Originally from the NYC area with roots in Colombia, Gabriel Garzón-Montano’s debut album Bishouné: Alma del Huila is the sort of recording with the capacity to catch the ear of singer-songwriter crowd, neo-soul fans, and analog gear nerds alike. The new year brings an appropriate time for the artist to refresh, with a number of shows in the works and a new album in production over the course of the next few months.
Garzón-Montano has recently returned home from a fall tour across Europe with Lenny Kravitz, after the artist checked him out at one of his solo shows and later called to ask him to join up on the road.
The R&B experimentalist returns to home turf this Saturday, January 10th at at Blue Note in Manhattan– grab your tickets to see him live in action here.
How’s tour treating you so far? What’s some highlights from the tour so far?
The tour has been incredible. Lenny has treated me like a little brother and I’ve learned a great deal from him and everyone working on the tour. Highlights? The guy singing “It’s Gonna Be A Beautiful Night” in the front row at Wembley was amazing. I’ve had some of the greatest moments of my life on stage while on this tour. Playing this music for all these people and feeling their energy is unlike anything I’ve experienced.
How’s the adjustment been, transitioning from playing small New York clubs to arena-level spaces?
I’ve gone from sitting at the keyboard to standing and interacting more with the audience for one. It has been terrifying and thrilling.
What’s behind the title of your EP, Bishouné: Alma Del Huila?
Bishouné is my own phonetic spelling of a nickname my mother had for me as a child and all through my life. Alma del Huila is another name for the Colombian municipality of Garzón, which is my fathers last name.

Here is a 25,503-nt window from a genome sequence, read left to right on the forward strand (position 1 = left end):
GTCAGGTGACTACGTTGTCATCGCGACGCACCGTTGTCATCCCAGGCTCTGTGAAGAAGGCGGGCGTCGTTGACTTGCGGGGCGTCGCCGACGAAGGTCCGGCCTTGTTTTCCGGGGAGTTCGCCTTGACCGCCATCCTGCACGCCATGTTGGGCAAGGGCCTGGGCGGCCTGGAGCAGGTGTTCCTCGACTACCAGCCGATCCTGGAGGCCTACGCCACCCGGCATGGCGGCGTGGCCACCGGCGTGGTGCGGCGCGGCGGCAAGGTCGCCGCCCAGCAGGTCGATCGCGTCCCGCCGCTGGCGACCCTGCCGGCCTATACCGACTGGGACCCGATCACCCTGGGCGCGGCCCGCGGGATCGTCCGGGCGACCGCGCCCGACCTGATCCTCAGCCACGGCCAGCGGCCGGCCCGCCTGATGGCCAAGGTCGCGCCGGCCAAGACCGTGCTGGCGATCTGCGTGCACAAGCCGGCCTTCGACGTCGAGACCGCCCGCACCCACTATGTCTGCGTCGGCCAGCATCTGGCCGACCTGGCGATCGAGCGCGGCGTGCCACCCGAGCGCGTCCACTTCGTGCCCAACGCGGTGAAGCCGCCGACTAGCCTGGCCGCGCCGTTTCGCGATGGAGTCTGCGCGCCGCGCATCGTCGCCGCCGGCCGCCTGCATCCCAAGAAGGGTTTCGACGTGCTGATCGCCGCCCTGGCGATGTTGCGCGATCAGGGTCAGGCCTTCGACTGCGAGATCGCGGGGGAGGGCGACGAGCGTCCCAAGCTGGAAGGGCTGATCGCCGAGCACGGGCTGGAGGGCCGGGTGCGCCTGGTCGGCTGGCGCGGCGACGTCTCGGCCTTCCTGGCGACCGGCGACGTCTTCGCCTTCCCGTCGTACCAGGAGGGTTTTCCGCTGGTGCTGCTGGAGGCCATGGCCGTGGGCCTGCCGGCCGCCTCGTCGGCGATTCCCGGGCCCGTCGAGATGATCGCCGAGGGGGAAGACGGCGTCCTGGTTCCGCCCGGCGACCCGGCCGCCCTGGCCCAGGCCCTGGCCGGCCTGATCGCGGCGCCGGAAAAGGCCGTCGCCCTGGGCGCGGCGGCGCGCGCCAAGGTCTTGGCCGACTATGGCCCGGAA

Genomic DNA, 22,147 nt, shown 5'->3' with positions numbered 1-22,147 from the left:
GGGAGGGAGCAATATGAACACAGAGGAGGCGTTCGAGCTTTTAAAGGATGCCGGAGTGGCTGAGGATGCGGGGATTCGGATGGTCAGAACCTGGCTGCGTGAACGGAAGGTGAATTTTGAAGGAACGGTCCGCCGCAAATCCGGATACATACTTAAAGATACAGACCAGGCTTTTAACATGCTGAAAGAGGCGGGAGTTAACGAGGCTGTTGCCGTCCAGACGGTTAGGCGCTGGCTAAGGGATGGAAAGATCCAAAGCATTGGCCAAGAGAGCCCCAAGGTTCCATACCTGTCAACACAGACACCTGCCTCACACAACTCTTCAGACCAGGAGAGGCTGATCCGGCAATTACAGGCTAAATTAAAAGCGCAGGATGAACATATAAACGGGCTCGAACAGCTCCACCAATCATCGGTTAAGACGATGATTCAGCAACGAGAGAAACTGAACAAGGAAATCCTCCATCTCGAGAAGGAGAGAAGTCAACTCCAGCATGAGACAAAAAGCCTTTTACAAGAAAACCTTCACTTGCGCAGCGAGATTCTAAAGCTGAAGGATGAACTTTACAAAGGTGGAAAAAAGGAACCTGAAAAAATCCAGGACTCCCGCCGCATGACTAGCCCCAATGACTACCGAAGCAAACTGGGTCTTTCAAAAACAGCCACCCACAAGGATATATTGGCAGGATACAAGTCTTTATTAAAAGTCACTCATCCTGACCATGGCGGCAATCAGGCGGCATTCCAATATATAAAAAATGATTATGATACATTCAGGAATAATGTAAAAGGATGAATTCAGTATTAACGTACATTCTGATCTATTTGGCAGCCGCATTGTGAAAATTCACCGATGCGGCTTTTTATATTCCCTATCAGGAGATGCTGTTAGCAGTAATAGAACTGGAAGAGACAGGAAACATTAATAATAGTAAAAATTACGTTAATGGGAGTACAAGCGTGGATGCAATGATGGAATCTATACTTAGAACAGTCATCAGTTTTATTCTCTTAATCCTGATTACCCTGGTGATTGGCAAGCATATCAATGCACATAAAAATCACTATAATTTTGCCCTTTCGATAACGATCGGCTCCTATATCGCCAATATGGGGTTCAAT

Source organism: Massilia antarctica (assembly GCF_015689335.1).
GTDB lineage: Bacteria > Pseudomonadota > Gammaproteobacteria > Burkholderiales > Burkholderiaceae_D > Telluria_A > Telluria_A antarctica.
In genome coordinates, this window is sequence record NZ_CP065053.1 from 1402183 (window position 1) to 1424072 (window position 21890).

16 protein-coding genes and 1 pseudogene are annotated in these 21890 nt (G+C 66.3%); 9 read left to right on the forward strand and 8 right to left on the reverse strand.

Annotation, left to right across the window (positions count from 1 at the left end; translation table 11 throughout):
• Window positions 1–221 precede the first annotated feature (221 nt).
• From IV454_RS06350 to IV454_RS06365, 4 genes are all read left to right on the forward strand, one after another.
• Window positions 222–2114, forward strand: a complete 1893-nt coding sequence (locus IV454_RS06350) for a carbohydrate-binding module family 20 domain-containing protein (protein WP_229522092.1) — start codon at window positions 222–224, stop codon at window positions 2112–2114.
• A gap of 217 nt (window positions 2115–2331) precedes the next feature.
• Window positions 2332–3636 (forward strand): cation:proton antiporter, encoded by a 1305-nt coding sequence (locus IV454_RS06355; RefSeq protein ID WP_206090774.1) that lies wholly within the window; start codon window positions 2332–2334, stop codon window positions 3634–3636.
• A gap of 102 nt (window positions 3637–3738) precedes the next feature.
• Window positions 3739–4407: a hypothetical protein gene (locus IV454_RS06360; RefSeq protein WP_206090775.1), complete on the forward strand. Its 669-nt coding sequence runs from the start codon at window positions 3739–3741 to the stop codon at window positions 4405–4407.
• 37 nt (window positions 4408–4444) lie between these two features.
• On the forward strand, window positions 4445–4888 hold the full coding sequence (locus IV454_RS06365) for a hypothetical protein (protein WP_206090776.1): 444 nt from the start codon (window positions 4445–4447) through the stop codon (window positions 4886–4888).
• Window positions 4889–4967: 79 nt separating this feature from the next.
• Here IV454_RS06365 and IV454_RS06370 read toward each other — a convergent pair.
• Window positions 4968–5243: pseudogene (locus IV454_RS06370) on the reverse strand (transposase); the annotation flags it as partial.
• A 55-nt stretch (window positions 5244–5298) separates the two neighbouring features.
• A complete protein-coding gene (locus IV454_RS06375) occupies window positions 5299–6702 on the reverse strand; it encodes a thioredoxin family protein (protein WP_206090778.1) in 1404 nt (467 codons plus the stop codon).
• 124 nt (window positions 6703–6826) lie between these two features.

Going back to your roots, how did you get into music?
My mother was a singer and played a handful of instruments. I’ve been singing and playing music my whole life. I started violin at age 6, then quit because ROCK AND ROLL and I bought a drumset at age 12 with my life savings of $720. Then guitar and singing, then keys and bass.
I read that you had a funk band called Mokaad– why did you decide to go back to writing and recording by yourself?
Henry Hirsch told me I should do a record with him where I was playing everything and I got my shit together and did it the best I could.
What are some musical inspirations that you pay tribute to with your style?
Prince, Sly, Stevie, The Beatles, Bach, Debussy, Dilla, Weezy. Totó la Momposina and Petrona Martinez are my favorite Colombian singers. “Me Alone” is a twisted cumbia of sorts.
As a multi-instrumentalist working mostly with analog gear, how do you break down the songwriting process?
I sit at the keyboard and write songs. When I want to demo them I record into Logic or make beats with Maschine etc. When I record I put the songs down instrument by instrument to tape. Then I do vocals.
Why is the return to recording offline important for you?
It’s the way the music I listen to was made. When something is no good you do it over until you get it. That’s a beautiful thing. It has made me a better musician.
Now that the record is out, what are some of the projects you’ve been working on?
I’ve been writing a new record that I’ll be recording in the next couple months. I’ve been working on music with a bunch of my favorite people. Very much looking forward to sharing.